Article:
Joseph Fratrel I (1730–1783)
“Allegory on Navigation” (aka “Navigation”), c1776, from the series of 17 plates, involving mixed techniques of etching and drypoint, published in posthumous albums by Anton von Klein (1746–1810) in 1799 in “l'Oeuvre de Joseph Fratrel.” (See Perrin Stein 2013, “Artists and Amateurs: Etching in 18th-Century France”. New Haven and London: Yale University Press, p. 52) This impression is very likely to be one of the “tissue thin” impressions printed by the artist and later tipped onto pages in von Klein’s published albums. (See Anthony Griffiths & Frances Carey 1994, “German Printmaking in the Age of Goethe”, BM, pp.75-6.)
Etching with drypoint and plate tone on tissue-thin laid paper, trimmed unevenly along the plate mark and lined onto a support sheet.
Size: (sheet trimmed unevenly) 12 x 8.8 cm
Signed on the plate with the artist’s name at right of centre on the lower edge of the print.
Baudicour 1859-1861 II.195.9 (P de Baudicour 1859, “Le Peintre-Graveur Français continue”, 2 vols, Paris); IFF 9 (Inventaire du Fonds Français: Bibliothèque Nationale, Département des Estampes, Paris, 1930)
The British Museum offers the following description of this print:
“Navigation, personified by a draped woman, in profile to the left and leaning on a boat's bow. c.1775/80 Etching,”
The Philadelphia Museum of Art showcases Fratrel’s prints including “Navigation”; see:
Condition: tissue thin, richly inked impression— note that the tissue-thin impressions were arguably printed during Fratrel's lifetime but were tipped onto album pages when published by Anton von Klein (1746–1810) in 1799—trimmed unevenly along the platemark and laid upon a support sheet of conservator’s fine archival/millennium quality washi paper. The sheet is in excellent condition (i.e. there are no tears, holes, abrasions, folds, stains or foxing).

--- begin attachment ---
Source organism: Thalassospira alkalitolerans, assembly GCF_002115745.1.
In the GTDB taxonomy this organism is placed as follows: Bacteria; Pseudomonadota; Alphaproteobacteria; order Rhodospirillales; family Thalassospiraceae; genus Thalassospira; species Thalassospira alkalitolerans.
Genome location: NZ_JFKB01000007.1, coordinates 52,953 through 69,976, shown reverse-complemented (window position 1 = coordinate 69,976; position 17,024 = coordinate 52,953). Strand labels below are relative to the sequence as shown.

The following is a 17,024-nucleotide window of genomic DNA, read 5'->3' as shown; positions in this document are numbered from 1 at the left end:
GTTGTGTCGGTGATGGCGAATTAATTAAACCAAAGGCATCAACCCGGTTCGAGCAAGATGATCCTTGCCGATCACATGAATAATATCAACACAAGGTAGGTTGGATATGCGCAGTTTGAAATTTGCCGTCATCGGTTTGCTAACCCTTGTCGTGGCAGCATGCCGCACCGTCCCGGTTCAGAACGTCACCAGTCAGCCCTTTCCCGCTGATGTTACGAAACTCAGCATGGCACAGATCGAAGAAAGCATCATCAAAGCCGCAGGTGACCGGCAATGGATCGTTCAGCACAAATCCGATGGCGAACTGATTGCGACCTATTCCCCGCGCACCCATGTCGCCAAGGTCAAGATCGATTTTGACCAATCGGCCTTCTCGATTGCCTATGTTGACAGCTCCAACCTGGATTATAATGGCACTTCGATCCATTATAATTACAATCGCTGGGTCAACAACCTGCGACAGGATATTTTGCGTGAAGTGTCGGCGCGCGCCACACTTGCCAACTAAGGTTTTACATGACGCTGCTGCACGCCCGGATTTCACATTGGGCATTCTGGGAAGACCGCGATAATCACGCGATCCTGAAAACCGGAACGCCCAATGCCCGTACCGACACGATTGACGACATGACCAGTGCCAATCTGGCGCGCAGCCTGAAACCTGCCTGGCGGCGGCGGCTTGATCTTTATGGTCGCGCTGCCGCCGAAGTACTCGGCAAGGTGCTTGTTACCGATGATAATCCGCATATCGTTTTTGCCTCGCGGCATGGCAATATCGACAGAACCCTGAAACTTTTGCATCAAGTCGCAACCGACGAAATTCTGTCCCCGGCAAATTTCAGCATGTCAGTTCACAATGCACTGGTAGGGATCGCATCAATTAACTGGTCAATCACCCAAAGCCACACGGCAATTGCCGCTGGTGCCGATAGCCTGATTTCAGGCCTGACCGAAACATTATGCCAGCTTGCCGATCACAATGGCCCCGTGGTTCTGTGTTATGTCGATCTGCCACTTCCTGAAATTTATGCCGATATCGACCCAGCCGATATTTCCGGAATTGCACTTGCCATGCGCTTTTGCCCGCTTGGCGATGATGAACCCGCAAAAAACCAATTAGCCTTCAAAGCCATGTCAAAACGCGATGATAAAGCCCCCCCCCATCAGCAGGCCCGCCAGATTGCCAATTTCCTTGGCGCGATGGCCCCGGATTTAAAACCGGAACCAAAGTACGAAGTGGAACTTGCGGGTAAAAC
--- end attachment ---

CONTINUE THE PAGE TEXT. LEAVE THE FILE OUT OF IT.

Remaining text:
I am selling this small and precious print on the thinnest of papers from the late 1700s for a total cost of AU$234 (currently US$180.53/EUR152.78/GBP136.56 at the time of this listing) including postage and handling to anywhere in the world.
If you are interested in purchasing this arguably unique image of a female personification of the art of nautical navigation, please contact me (firstname.lastname@example.org) and I will send you a PayPal invoice to make the payment easy.
Like most allegorical figures in art, this female personification of Navigation symbolically looking to the heavens while resting her foot near a ship’s anchor embodies a whole body of traditional symbolism. Note for instance that the figure is shown with her hands wrapped around a ship’s bow to subliminally reference the long tradition extending back to the 16th century—and no doubt earlier in terms of protective eyes and faces designed to ward off danger—of affixing a carved figurehead of a lady on a ship’s prow. Note also that this female personification is dressed in thin material referencing the tradition dating back to antiquity of portraying women in gowns that cling to their bodies especially when wet such as the marble sculpture carved like a figurehead, from the Hellenistic period, “The Winged Victory of Samothrace” (aka “Nike of Samothrace”) now in the Louvre.
Regarding what I see as a theatrically moody rendering of this allegorical figure, Griffiths & Carey (1994) advise in “German Printmaking in the Age of Goethe” that Fratrel’s oeuvre of only 17 prints “enjoyed a high reputation in the eighteenth century, and their unusual combination of etching and drypoint led to comparisons with Rembrandt; one plate was even claimed to be better than Rembrandt” (p. 75)
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